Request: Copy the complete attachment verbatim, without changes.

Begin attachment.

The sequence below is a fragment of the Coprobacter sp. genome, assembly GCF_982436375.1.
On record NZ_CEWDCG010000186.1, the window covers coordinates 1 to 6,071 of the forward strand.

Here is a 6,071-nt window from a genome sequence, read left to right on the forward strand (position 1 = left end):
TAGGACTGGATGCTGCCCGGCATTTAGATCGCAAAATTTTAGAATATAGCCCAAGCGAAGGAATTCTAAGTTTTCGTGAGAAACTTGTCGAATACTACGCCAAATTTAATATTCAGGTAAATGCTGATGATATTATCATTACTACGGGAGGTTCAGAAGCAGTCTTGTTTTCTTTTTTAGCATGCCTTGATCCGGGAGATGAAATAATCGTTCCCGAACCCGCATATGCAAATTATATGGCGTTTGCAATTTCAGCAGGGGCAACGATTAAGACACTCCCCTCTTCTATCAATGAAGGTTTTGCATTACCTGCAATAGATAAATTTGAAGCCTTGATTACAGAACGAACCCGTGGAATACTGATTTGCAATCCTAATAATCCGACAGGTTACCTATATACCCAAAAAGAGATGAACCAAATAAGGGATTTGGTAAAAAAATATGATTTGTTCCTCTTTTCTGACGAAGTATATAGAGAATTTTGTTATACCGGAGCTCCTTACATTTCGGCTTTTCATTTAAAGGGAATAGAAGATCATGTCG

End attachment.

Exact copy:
The sequence below is a fragment of the Coprobacter sp. genome, assembly GCF_982436375.1.
On record NZ_CEWDCG010000186.1, the window covers coordinates 1 to 6,071 of the forward strand.

Here is a 6,071-nt window from a genome sequence, read left to right on the forward strand (position 1 = left end):
TAGGACTGGATGCTGCCCGGCATTTAGATCGCAAAATTTTAGAATATAGCCCAAGCGAAGGAATTCTAAGTTTTCGTGAGAAACTTGTCGAATACTACGCCAAATTTAATATTCAGGTAAATGCTGATGATATTATCATTACTACGGGAGGTTCAGAAGCAGTCTTGTTTTCTTTTTTAGCATGCCTTGATCCGGGAGATGAAATAATCGTTCCCGAACCCGCATATGCAAATTATATGGCGTTTGCAATTTCAGCAGGGGCAACGATTAAGACACTCCCCTCTTCTATCAATGAAGGTTTTGCATTACCTGCAATAGATAAATTTGAAGCCTTGATTACAGAACGAACCCGTGGAATACTGATTTGCAATCCTAATAATCCGACAGGTTACCTATATACCCAAAAAGAGATGAACCAAATAAGGGATTTGGTAAAAAAATATGATTTGTTCCTCTTTTCTGACGAAGTATATAGAGAATTTTGTTATACCGGAGCTCCTTACATTTCGGCTTTTCATTTAAAGGGAATAGAAGATCATGTCG